Family business trusts: Protecting valuable assetsFamily business trusts: Protecting valuable assets
Family businesses can use trusts to protect valuable assets from a variety of threats. Starting the planning process early will help protect the business from sudden loss due to an unexpected lawsuit or death.
May 16, 2018
James runs a rapidly growing family business. Things are going great now, but he worries about the future. If he should suddenly become incapacitated, who will run the enterprise for the benefit of his wife and children, none of whom has yet mastered the skills required to manage a commercial operation?
After consulting with his attorney, James comes up with a solution: a revocable trust which designates a skilled trustee to take the reins of the business in the event James can no longer perform his duties. By helping to assure the long-term survival of the enterprise, the trust gives the family considerable peace of mind.
“A revocable trust is created while a business owner is still alive,” explains Michael P. Sampson, partner in the Minneapolis law firm of Maslon LLP (maslon.com). “It allows the owner to retain control of business assets while arranging for a trustee to step in and manage things in case the owner becomes incapacitated.” The revocable nature of the trust is important for anyone who, like James, wants to retain ownership and control of the business assets. And—as we will see next-- a revocable trust will also help the family avoid costly probate if James should die.
Family businesses everywhere establish trusts to solve a host of critical problems. Upon the death of the business owner, for example, a trust can protect against costly probate, secure sensitive business information from prying eyes, guard family assets from crippling lawsuits and creditor claims, and even obviate turf wars by surviving children. (The traditional use of trusts to avoid estate taxes has become less important, since federal tax law recently increased the estate tax exemption to $11.2 million for individuals and $22.4 million for married couples.)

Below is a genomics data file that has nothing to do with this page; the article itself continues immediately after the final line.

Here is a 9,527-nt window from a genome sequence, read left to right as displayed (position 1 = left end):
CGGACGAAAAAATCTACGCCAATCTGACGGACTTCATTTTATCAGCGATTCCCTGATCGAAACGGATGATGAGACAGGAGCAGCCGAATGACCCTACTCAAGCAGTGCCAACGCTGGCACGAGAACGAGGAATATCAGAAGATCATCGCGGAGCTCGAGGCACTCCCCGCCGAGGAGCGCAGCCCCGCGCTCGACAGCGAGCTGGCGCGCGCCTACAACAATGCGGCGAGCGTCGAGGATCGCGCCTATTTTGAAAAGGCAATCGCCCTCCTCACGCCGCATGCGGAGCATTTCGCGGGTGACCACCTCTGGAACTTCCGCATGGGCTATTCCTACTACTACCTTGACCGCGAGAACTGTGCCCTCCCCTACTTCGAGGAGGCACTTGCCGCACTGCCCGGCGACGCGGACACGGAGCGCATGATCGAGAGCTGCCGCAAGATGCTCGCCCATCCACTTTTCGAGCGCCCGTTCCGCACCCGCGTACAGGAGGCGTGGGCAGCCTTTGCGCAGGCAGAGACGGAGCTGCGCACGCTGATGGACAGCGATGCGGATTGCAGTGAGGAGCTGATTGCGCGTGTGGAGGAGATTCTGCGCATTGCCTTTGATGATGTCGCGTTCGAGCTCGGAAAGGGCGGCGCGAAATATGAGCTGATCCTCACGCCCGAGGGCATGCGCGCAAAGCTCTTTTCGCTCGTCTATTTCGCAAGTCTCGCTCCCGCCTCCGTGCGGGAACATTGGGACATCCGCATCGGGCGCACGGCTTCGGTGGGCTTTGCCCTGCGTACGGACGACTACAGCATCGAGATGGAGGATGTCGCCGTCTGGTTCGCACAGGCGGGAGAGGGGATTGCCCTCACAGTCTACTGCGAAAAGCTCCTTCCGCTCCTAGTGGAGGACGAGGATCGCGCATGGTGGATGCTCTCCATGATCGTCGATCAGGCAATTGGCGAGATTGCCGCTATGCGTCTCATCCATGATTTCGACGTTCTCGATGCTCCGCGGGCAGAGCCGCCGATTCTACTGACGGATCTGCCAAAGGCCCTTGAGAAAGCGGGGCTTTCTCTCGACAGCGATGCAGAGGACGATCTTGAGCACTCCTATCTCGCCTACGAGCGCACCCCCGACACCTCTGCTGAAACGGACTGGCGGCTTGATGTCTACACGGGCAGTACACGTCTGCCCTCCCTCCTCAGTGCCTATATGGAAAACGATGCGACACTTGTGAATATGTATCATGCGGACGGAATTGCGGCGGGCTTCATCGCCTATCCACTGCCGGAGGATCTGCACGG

The good news is that trusts can be created by all sizes of organizations. “Even smaller family businesses can utilize trusts,” says John J. Scroggin, partner in Atlanta-based Scroggin & Company, a law firm active in business and estate planning (scrogginlaw.com). “The issue is driven not by size, in terms of revenues or assets, but by a desire for long term protection of a business.”
How can you use trusts to help your own family business? For starters, consider using one to efficiently allocate assets to the younger generation. Although a will can do the same thing, a trust is more difficult to challenge and has the advantage of avoiding probate. “Probate can be expensive and time consuming,” says Sampson. “This is especially true in states such as California, Florida, Illinois, and New York, where probate is very complicated, or for businesses operating in more than one state.” In the latter case, survivors may have to deal with the complications required to satisfy the requirements of more than one set of probate laws.
In addition to saving you money, avoiding probate can also protect your business secrets. “You might not want your competitors looking up your will at the courthouse to see how much money or debt your family has,” says Sampson. Public records are also sometimes accessed by predators who try to victimize people who have inherited money. “Having your property passed along under the terms of a trust avoids the creation of public records that result from court involvement.”
Can a trust which allocates family business assets to the next generation be revocable? Yes, but that has inherent risks. Consider Sarah, who wants to do just that. Sarah’s attorney tells her that if she makes the trust revocable, all of the business assets will remain under the ownership of the family. As a result, they will be at the risk of being attached by creditors or lost in lawsuits. The assets might also be seized to satisfy any nursing home bills incurred by the person who establishes the trust.
For these reasons, Sarah decides to set up an irrevocable trust. Because the trust will own the business assets, they will not be subject to above risks of loss, either before or after Beth dies.
The terms of an irrevocable trust can address the demands of complex family dynamics. Here are a few examples:
To protect the income of a young child - Adam and Sylvia, who own all of the stock of ABC Company, have a nine-year-old child named Jane. They establish an irrevocable trust that designates Adam’s brother Jason as the trustee. In the event of the death of the parents, Jason will run the enterprise. Jane, the trust’s beneficiary, will receive stock dividends and distributions from any assets.
To avoid sibling disputes - Andrew and Beth are concerned that when they die their children might squabble about the family business assets, putting the organization’s survival at risk. Daughter Suzy has already said she wants to run the business, while her brother John feels the business should be sold and the assets distributed.